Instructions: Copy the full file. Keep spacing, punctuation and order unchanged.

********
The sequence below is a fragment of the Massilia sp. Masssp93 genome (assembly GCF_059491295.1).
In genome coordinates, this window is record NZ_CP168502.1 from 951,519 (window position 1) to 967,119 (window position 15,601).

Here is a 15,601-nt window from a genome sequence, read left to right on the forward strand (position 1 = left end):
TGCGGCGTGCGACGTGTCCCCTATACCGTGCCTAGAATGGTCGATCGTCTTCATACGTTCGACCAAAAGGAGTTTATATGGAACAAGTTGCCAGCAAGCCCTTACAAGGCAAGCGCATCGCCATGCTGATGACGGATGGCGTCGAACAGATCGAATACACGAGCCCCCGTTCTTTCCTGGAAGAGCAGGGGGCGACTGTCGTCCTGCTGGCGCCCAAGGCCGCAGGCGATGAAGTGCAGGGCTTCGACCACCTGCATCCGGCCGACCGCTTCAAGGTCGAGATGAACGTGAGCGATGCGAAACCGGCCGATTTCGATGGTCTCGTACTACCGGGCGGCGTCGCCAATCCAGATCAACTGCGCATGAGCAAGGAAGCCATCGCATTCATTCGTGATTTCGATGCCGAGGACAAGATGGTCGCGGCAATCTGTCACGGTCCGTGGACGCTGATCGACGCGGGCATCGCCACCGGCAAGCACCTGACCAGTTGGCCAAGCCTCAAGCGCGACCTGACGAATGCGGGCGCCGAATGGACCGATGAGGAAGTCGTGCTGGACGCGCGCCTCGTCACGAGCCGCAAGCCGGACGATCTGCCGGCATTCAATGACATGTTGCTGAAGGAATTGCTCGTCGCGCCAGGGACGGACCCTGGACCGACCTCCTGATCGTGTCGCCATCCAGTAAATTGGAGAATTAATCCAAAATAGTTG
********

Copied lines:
The sequence below is a fragment of the Massilia sp. Masssp93 genome (assembly GCF_059491295.1).
In genome coordinates, this window is record NZ_CP168502.1 from 951,519 (window position 1) to 967,119 (window position 15,601).

Here is a 15,601-nt window from a genome sequence, read left to right on the forward strand (position 1 = left end):
TGCGGCGTGCGACGTGTCCCCTATACCGTGCCTAGAATGGTCGATCGTCTTCATACGTTCGACCAAAAGGAGTTTATATGGAACAAGTTGCCAGCAAGCCCTTACAAGGCAAGCGCATCGCCATGCTGATGACGGATGGCGTCGAACAGATCGAATACACGAGCCCCCGTTCTTTCCTGGAAGAGCAGGGGGCGACTGTCGTCCTGCTGGCGCCCAAGGCCGCAGGCGATGAAGTGCAGGGCTTCGACCACCTGCATCCGGCCGACCGCTTCAAGGTCGAGATGAACGTGAGCGATGCGAAACCGGCCGATTTCGATGGTCTCGTACTACCGGGCGGCGTCGCCAATCCAGATCAACTGCGCATGAGCAAGGAAGCCATCGCATTCATTCGTGATTTCGATGCCGAGGACAAGATGGTCGCGGCAATCTGTCACGGTCCGTGGACGCTGATCGACGCGGGCATCGCCACCGGCAAGCACCTGACCAGTTGGCCAAGCCTCAAGCGCGACCTGACGAATGCGGGCGCCGAATGGACCGATGAGGAAGTCGTGCTGGACGCGCGCCTCGTCACGAGCCGCAAGCCGGACGATCTGCCGGCATTCAATGACATGTTGCTGAAGGAATTGCTCGTCGCGCCAGGGACGGACCCTGGACCGACCTCCTGATCGTGTCGCCATCCAGTAAATTGGAGAATTAATCCAAAATAGTTG